Arthur Makadon, former Chair of Ballard Spahr and Philadelphia lawyer extraordinaire, died at age 70 on July 24 after a short bout with lung cancer.

Mark Stewart, Mr. Makadon's friend, protégé, and successor as Chair of the firm, told The Legal: "If someone were writing a history of Ballard Spahr, he would be the leading man. His influence on the firm and his role in its success is unfathomable. He's just been part of everything." He described Mr. Makadon further: "He liked to be behind the scenes and thinking about the strategic direction of a campaign or how a matter could best be handled politically. He was never in the middle of the fray. He was always outside of that but having an influence on it."

Mr. Makadon was known for his candor, wit, and high intellect. Mr. Stewart thought it fair to characterize him as "generous, warm, funny and kind," and loyal to a small circle of close and trusted friends. "He would rarely go through the niceties of pretending to be enamored with someone he wasn't enamored with," said Mr. Stewart. As a mentor, Mr. Makadon was also known to be very forgiving. Mr. Stewart noted, "He was not expecting people to be perfect." Also, notably, "He made this firm not be a stuffy place. He made it a place where people laughed."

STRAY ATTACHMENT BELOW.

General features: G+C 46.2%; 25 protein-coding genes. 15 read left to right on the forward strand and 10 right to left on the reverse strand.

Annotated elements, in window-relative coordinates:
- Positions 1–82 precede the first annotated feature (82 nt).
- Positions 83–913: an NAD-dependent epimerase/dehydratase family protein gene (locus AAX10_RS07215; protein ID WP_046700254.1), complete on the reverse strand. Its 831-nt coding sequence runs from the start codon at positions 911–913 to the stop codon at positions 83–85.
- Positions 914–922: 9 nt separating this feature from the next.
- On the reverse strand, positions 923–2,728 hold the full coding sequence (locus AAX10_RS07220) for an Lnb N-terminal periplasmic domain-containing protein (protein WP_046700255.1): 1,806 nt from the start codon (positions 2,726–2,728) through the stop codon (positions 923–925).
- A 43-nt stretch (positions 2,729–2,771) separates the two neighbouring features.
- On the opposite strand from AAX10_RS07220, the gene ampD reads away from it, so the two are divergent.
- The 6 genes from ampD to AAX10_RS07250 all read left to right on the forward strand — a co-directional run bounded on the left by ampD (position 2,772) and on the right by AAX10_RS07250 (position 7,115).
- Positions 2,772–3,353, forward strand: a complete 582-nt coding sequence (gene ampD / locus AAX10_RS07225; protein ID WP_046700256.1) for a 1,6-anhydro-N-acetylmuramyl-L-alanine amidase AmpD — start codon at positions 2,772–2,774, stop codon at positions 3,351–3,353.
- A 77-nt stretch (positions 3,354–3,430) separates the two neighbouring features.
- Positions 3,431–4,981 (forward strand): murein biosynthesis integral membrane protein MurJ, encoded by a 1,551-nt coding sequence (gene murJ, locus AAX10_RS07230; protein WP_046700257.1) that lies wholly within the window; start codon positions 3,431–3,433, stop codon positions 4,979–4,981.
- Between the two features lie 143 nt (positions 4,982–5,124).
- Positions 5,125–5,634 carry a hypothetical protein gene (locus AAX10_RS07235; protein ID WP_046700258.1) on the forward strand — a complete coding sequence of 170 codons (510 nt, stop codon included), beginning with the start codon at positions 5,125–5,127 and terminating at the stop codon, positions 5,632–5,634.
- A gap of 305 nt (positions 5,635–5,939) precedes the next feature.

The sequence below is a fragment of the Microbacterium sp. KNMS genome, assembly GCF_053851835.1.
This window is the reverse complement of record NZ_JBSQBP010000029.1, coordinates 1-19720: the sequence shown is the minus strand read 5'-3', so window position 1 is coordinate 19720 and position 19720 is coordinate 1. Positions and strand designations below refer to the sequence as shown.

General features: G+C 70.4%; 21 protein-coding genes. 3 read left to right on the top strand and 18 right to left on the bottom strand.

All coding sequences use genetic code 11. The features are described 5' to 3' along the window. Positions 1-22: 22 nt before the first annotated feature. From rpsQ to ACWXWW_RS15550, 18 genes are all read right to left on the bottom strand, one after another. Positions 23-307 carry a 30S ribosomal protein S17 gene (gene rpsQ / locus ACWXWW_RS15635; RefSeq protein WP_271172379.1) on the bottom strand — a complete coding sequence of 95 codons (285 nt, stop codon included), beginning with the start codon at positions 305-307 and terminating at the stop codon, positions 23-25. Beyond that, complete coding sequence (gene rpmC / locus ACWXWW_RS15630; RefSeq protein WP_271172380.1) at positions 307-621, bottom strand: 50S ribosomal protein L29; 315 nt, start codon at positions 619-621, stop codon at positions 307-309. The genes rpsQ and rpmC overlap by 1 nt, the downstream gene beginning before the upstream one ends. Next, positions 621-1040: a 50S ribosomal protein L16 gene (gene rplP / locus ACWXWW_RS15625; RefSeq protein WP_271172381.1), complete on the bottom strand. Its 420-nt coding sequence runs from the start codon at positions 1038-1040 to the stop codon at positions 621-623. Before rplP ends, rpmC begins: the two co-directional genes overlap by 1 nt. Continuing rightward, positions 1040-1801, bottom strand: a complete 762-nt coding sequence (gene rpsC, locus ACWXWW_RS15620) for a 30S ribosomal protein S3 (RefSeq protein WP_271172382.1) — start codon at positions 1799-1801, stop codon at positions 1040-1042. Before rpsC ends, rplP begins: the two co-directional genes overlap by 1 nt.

Former Pennsylvania Governor Edward G. Rendell met Mr. Makadon in the '70s, when both were assistant district attorneys, and they remained close. Governor Rendell said of his supporter and trusted adviser, "He was the same as an assistant DA as he was a month ago. He was brilliant. He was impetuous. He was irreverent." Mr. Makadon was "so instinctively bright," according to Governor Rendell, that he lent critical perspective to political issues. Governor Rendell said Mr. Makadon "feared nothing and no one" and called news of his death "absolutely devastating."


Edward G. Rendell
Mark S. Stewart